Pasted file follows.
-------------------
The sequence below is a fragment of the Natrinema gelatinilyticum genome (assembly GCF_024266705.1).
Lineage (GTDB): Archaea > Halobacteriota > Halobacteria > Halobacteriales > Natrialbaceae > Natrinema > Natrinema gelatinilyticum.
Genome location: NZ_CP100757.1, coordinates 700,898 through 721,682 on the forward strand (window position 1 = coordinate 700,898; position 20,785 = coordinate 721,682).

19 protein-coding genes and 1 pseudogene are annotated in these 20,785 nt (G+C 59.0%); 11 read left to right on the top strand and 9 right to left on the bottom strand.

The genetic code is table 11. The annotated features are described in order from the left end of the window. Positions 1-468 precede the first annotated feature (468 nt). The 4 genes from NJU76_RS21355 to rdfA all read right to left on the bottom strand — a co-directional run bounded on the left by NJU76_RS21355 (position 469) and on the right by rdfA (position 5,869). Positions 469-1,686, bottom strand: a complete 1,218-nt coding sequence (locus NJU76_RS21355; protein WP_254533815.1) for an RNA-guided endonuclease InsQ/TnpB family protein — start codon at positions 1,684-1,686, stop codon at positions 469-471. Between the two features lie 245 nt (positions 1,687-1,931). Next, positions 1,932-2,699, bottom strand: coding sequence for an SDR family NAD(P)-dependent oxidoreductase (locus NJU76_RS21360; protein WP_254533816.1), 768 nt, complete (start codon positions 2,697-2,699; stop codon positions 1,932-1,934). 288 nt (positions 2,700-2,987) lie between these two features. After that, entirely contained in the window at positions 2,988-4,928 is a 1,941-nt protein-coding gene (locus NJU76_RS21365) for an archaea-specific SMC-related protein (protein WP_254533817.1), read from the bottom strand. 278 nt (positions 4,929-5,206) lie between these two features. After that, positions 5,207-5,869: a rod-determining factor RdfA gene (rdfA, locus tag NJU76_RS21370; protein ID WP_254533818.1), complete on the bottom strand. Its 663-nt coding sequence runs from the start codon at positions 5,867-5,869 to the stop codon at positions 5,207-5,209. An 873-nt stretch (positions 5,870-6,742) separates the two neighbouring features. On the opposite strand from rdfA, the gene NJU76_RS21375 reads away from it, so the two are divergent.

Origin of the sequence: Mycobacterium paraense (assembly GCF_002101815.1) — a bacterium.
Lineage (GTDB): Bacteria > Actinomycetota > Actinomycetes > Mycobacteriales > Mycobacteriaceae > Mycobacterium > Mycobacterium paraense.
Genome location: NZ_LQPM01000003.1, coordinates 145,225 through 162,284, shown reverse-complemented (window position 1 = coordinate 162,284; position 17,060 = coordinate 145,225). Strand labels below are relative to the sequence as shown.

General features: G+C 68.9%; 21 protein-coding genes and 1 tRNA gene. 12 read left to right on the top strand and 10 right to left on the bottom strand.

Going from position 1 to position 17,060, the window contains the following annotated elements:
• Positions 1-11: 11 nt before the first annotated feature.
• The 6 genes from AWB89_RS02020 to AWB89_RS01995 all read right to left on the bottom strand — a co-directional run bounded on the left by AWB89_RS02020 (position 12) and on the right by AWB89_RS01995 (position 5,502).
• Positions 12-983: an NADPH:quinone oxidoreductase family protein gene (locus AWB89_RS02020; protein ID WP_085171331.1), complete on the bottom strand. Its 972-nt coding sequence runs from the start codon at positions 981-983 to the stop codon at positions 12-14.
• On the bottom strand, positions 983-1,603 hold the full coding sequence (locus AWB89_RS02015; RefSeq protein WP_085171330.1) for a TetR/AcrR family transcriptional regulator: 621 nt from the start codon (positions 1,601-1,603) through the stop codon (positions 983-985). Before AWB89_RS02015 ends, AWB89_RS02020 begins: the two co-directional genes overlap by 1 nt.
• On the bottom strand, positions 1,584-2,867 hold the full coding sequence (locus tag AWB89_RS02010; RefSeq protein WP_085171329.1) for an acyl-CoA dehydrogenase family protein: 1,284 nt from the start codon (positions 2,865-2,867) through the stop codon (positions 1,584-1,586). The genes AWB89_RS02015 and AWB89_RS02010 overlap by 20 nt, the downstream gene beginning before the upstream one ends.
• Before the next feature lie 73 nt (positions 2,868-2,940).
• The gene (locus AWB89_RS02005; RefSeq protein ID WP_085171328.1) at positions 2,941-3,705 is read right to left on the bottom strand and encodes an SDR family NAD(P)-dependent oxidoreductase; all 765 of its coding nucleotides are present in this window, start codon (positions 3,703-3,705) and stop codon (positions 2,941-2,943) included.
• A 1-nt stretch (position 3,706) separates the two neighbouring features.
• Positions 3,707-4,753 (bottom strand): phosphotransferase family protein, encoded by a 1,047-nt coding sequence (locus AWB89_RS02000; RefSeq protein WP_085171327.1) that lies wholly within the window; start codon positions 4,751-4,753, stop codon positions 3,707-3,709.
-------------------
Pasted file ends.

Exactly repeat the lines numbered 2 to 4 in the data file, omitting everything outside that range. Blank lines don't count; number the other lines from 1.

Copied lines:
Lineage (GTDB): Archaea > Halobacteriota > Halobacteria > Halobacteriales > Natrialbaceae > Natrinema > Natrinema gelatinilyticum.
Genome location: NZ_CP100757.1, coordinates 700,898 through 721,682 on the forward strand (window position 1 = coordinate 700,898; position 20,785 = coordinate 721,682).

19 protein-coding genes and 1 pseudogene are annotated in these 20,785 nt (G+C 59.0%); 11 read left to right on the top strand and 9 right to left on the bottom strand.